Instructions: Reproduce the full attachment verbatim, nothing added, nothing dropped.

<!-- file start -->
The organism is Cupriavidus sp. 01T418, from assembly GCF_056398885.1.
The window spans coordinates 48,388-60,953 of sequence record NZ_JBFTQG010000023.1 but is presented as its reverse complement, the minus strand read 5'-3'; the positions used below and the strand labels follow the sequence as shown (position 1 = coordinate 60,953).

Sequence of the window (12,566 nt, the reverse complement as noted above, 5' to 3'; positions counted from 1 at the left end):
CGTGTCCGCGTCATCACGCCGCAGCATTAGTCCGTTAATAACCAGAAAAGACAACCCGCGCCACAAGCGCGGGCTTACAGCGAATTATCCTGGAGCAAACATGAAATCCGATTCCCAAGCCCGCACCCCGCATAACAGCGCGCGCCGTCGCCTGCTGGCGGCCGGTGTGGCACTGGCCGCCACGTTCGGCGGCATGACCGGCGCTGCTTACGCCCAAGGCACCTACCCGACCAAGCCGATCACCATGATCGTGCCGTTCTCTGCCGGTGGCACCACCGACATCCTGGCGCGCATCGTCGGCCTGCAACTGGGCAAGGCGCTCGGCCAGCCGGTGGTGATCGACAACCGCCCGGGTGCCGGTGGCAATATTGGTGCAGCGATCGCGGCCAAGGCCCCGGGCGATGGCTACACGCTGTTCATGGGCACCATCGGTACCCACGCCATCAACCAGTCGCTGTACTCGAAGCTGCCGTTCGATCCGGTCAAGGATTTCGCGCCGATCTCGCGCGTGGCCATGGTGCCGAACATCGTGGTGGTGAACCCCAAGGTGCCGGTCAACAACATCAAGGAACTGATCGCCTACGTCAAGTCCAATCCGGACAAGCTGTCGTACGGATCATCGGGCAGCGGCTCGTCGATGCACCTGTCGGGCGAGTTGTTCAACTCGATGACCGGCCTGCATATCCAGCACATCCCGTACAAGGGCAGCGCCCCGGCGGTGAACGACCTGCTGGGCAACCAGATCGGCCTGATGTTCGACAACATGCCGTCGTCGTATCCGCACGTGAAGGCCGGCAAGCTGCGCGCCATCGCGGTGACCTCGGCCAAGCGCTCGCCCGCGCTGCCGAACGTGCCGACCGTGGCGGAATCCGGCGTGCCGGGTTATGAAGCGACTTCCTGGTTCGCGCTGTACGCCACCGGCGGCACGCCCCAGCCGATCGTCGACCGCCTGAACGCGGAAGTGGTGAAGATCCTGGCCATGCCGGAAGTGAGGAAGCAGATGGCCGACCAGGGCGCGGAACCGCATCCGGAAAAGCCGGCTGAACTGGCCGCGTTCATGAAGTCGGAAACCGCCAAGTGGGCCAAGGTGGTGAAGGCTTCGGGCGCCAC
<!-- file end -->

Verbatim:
The organism is Cupriavidus sp. 01T418, from assembly GCF_056398885.1.
The window spans coordinates 48,388-60,953 of sequence record NZ_JBFTQG010000023.1 but is presented as its reverse complement, the minus strand read 5'-3'; the positions used below and the strand labels follow the sequence as shown (position 1 = coordinate 60,953).

Sequence of the window (12,566 nt, the reverse complement as noted above, 5' to 3'; positions counted from 1 at the left end):
CGTGTCCGCGTCATCACGCCGCAGCATTAGTCCGTTAATAACCAGAAAAGACAACCCGCGCCACAAGCGCGGGCTTACAGCGAATTATCCTGGAGCAAACATGAAATCCGATTCCCAAGCCCGCACCCCGCATAACAGCGCGCGCCGTCGCCTGCTGGCGGCCGGTGTGGCACTGGCCGCCACGTTCGGCGGCATGACCGGCGCTGCTTACGCCCAAGGCACCTACCCGACCAAGCCGATCACCATGATCGTGCCGTTCTCTGCCGGTGGCACCACCGACATCCTGGCGCGCATCGTCGGCCTGCAACTGGGCAAGGCGCTCGGCCAGCCGGTGGTGATCGACAACCGCCCGGGTGCCGGTGGCAATATTGGTGCAGCGATCGCGGCCAAGGCCCCGGGCGATGGCTACACGCTGTTCATGGGCACCATCGGTACCCACGCCATCAACCAGTCGCTGTACTCGAAGCTGCCGTTCGATCCGGTCAAGGATTTCGCGCCGATCTCGCGCGTGGCCATGGTGCCGAACATCGTGGTGGTGAACCCCAAGGTGCCGGTCAACAACATCAAGGAACTGATCGCCTACGTCAAGTCCAATCCGGACAAGCTGTCGTACGGATCATCGGGCAGCGGCTCGTCGATGCACCTGTCGGGCGAGTTGTTCAACTCGATGACCGGCCTGCATATCCAGCACATCCCGTACAAGGGCAGCGCCCCGGCGGTGAACGACCTGCTGGGCAACCAGATCGGCCTGATGTTCGACAACATGCCGTCGTCGTATCCGCACGTGAAGGCCGGCAAGCTGCGCGCCATCGCGGTGACCTCGGCCAAGCGCTCGCCCGCGCTGCCGAACGTGCCGACCGTGGCGGAATCCGGCGTGCCGGGTTATGAAGCGACTTCCTGGTTCGCGCTGTACGCCACCGGCGGCACGCCCCAGCCGATCGTCGACCGCCTGAACGCGGAAGTGGTGAAGATCCTGGCCATGCCGGAAGTGAGGAAGCAGATGGCCGACCAGGGCGCGGAACCGCATCCGGAAAAGCCGGCTGAACTGGCCGCGTTCATGAAGTCGGAAACCGCCAAGTGGGCCAAGGTGGTGAAGGCTTCGGGCGCCAC